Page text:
Class actions plaintiffs and state enforcers have tried to use state price gouging laws to hold online retailers accountable for prices set by third parties. It remains unclear, however, whether platforms will—or can, under the current legal frameworks—be held liable for price increases made by third party vendors. One of the key cases that could shed some light on this issue, discussed last summer, has been put on hold, pending the completion of arbitration.
Kelly Landers Hawthorne is an associate in the Litigation Department and a member of the Antitrust and Product Liability groups. She represents clients in litigations and due diligence across a range of industries, including consumer products, life sciences, healthcare, education, hospitality, sports and entertainment.
Kelly also maintains a diverse pro bono practice. She received Proskauer’s Golden Gavel Award for excellence in pro bono work in 2019.
She is a frequent contributor to Proskauer’s Minding Your Business blog, where she authors articles related to price gouging issues.
Kelly is also a member of the Proskauer Women’s Alliance Steering Committee, where she serves on subcommittees focused on highlighting and providing professional development opportunities for women at the firm.
Prior to her legal career, Kelly was a Teach For America corps member and taught middle school in Washington, DC.
While at Columbia Law School, Kelly served as an articles editor of the Columbia Journal of Law & the Arts and interned for the Honorable Sandra Townes of the U.S. District Court for the Eastern District of New York.
The Sixth Circuit issued its opinion in the Online Merchants Guild v. Cameron case on April 29, 2021, dissolving a preliminary injunction that had prevented the Kentucky Attorney General from investigating alleged violations of Kentucky’s price gouging laws, and remanding to the district court for further proceedings.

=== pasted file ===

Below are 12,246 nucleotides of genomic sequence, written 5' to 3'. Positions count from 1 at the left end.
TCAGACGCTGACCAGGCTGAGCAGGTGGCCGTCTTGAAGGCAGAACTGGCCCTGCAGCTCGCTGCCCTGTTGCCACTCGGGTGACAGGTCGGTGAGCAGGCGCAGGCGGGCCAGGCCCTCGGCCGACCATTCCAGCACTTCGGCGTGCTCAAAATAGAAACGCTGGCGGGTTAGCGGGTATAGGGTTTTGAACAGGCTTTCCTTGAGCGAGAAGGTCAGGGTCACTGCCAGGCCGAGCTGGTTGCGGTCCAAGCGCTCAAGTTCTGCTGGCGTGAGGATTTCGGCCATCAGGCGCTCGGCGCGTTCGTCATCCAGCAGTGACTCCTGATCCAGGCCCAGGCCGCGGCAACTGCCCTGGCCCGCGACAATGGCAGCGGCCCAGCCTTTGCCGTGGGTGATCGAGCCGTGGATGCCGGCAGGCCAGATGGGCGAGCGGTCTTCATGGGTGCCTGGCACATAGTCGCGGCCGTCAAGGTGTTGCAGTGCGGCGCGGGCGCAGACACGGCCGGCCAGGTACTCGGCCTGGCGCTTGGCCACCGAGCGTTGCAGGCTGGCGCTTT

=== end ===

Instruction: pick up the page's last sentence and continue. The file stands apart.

In a unanimous opinion, the U.S. Supreme Court held that Section 13(b) of the FTC Act does not authorize the Federal Trade Commission to seek monetary relief in the form of restitution or disgorgement, despite the agency’s redoubled practice of seeking such relief under the Act since 2012. The Court’s…
On March 18, 2021, retailer Union Square Supply, Inc. filed a civil rights class action lawsuit in the Southern District of New York challenging New York City’s price gouging enforcement practices. The complaint alleges that defendants are responsible for “the creation and maintenance of an illegal and unconstitutional penalty enforcement scheme, abuse of emergency powers, and other misconduct that improperly assesses penalties and fines on businesses without any notice or due process.”
Almost a year into the business disruptions caused by the pandemic, businesses continue to find ways to adapt and to comply with new pricing restrictions. Some of these changes relate to additional costs that businesses may need to pass along to consumers — at least in part. Given what we have seen in recent months, it is worth revisiting how businesses can implement these surcharges with an eye towards compliance with local price gouging laws.
As companies continue to examine their pricing in light of the ongoing COVID-19 pandemic, state attorneys general and private plaintiffs continue to bring suits under state price gouging laws. The complaints include requests for a range of remedies, including injunctions, disgorgement, restitution, fines, or other financial penalties. With the majority of price gouging laws having now been in effect for almost a year, we have seen businesses and state attorneys general enter into a variety of settlements. These settlements are a useful tool for businesses looking to gauge their risk as it relates to price gouging enforcement and compliance.
The gravity of the pandemic is palpable, and seemingly constant news about it is hard to escape, with recent reports including updates on the availability of vaccines, the changing scope of various stay-at-home orders, and the perceived risks of new COVID-19 variants. But there will come a time—perhaps sooner than the pessimists predict—when this will no longer be the all-consuming story it has been for the past ten months. In this post, we address a few of the strongest reasons that most pricing restrictions may be lifted before the start of the next school year.
Businesses regularly engage in promotional pricing and discounts as a sales strategy to attract customers. However, what happens if a business enacted a promotional price right before the pandemic struck and price gouging laws were triggered? Are those businesses stuck with those promotional prices until states of emergency come to an end and price gouging laws are turned off? Some state price gouging laws explicitly provide an exception for promotional or discount pricing. And while other states are silent on the issue, that doesn’t mean businesses are without a defense.